Since intelligence analysts detected North Korea's preparations for the latest test of its Tapeodong-2 long range missile, there has been much speculation about how the U.S. will respond.
Before the last launch in 2006, the Bush Administration put land and sea-based missile defenses on alert, and announced plans to shoot down the TD-2--if it threatened American territory, or our allies in the region. But the planned intercept proved unnecessary after the North Korean missile broke apart, only 100 seconds into its flight.
This time around, President Obama hasn't revealed how our military forces might react. Earlier this week, we suggested that (perhaps) the new commander-in-chief didn't want to tip his hand. Alternately, there's the possibility that Mr. Obama and his advisers are still formulating response options.
If the president has decided on a course of action, he hasn't shared it with the Commander of U.S. Forces in Pacific--the man who deals with the North Korean threat on a daily basis. In an interview with ABC News, Admiral Timothy Keating said military forces are prepared to shoot down the TD-2--if President Obama gives the order:
"If a missile leaves the launch pad we'll be prepared to respond upon direction of the president," Keating told ABC News. "I'm not a betting man but I'd go like 60/40, 70/30 that it will, they will attempt to launch a satellite. There's equipment moving up there that would indicate the preliminary stages of preparation for a launch. So I'd say it's more than less likely."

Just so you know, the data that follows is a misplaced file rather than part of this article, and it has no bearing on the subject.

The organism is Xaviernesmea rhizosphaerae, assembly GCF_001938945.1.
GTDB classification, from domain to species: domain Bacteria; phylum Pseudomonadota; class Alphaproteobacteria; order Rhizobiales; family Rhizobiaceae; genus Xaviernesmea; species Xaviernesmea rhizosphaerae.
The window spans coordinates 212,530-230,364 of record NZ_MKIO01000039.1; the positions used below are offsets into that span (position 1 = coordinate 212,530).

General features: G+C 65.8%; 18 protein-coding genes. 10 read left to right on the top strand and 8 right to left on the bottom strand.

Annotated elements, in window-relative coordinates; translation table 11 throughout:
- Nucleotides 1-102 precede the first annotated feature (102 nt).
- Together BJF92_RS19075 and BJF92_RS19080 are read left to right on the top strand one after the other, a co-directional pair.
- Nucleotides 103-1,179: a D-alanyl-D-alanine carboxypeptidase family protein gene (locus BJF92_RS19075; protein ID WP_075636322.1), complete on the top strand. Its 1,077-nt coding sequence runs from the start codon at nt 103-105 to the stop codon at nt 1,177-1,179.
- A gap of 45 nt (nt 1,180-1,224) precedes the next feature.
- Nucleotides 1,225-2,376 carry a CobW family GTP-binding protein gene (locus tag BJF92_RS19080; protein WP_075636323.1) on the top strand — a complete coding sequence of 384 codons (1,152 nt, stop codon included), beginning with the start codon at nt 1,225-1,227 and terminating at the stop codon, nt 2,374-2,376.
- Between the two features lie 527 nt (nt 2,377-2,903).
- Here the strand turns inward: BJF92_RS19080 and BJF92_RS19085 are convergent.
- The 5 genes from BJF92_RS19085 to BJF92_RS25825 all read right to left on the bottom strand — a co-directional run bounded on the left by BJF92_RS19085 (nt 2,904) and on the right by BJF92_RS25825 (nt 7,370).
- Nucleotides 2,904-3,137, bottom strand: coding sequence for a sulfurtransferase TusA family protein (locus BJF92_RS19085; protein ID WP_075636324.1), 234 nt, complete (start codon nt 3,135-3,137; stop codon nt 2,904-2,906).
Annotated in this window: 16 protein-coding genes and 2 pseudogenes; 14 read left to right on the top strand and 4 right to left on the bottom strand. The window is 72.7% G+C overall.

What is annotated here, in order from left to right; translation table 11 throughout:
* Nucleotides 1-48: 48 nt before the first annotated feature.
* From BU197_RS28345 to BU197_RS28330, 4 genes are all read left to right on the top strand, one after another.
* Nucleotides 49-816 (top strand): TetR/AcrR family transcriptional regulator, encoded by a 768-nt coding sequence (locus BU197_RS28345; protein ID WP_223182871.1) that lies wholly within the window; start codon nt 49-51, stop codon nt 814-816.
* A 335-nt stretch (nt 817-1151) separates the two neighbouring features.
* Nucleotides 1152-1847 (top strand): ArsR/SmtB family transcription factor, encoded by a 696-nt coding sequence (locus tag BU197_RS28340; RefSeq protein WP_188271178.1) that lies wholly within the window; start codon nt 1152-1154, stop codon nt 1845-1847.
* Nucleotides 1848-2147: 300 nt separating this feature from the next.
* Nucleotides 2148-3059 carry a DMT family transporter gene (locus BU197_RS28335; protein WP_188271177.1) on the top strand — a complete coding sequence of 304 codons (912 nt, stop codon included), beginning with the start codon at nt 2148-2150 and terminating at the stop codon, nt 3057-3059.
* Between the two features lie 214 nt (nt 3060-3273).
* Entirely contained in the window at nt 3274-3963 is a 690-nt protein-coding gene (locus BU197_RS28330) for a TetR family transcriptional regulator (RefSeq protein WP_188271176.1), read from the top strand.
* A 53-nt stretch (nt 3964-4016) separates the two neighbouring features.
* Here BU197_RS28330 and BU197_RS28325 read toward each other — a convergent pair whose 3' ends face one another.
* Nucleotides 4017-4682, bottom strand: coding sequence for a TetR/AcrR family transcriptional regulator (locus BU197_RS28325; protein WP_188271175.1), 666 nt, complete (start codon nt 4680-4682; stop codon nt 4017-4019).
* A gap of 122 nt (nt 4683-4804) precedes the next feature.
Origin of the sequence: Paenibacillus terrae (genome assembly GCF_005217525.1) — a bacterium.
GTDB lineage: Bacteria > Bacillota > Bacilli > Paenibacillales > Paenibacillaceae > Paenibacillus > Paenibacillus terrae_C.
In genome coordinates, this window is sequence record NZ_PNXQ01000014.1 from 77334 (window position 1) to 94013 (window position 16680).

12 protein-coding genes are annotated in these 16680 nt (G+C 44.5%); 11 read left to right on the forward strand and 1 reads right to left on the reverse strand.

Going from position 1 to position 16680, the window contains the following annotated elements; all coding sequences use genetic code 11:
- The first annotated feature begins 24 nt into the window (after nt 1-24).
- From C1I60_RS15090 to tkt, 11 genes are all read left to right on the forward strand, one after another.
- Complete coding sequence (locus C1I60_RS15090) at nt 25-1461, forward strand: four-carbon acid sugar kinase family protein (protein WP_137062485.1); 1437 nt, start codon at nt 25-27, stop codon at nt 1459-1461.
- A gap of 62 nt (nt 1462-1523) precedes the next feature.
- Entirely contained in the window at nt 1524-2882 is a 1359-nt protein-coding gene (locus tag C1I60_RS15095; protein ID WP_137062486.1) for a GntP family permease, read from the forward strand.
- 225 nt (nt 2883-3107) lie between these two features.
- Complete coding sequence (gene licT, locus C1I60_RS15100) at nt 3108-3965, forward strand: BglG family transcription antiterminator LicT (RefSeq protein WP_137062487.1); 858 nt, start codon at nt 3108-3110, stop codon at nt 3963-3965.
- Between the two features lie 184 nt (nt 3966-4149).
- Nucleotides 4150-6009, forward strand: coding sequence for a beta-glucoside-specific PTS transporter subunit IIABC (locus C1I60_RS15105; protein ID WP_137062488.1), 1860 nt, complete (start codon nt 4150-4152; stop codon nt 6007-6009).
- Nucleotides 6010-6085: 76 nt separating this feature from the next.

"Should it look like it's not a satellite launch -- that it's something other than a satellite launch -- we'll be ready to respond."
North Korea says the rocket being prepared for launch is a booster, designed to lift a satellite into orbit. But there are ample reasons to reject that claim. Space tracking assets never detected a satellite after a similar test in 1998 and the most recent launch (in 2006) was clearly a missile test. But Pyongyang is sticking by its story, realizing that the U.S. would be face severe criticism for interrupting a satellite deployment.
Admiral Keating did not say whether ground-based interceptor missiles in Alaska and California have been placed on alert. The same assets were on alert for 40 days before the 2006 test.
The U.S. can also dispatch Aegis cruisers and destroyers with the SM-3 missile to intercept the TD-2 from positions in the Sea of Japan. While hose assets are not yet on station, Keating told ABC they could be deployed "in a moment's notice."
The U.S. 7th Fleet, based in Japan, includes at least five BMD-capable vessels, led the Aegis cruiser USS Shiloh. Additionally, 15 destroyers in the Arleigh Burke class will have the same capability by the end of this year. Japan's Kongo-class destroyers can also utilize the SM-3 for missile defense. However, the TD-2 intercept mission would almost certainly be assigned to an American naval vessel.
That's assuming that Mr. Obama okays the deployment, and grants permission to engage. Admiral Keating's carefully worded comments suggest that he's still waiting for guidance.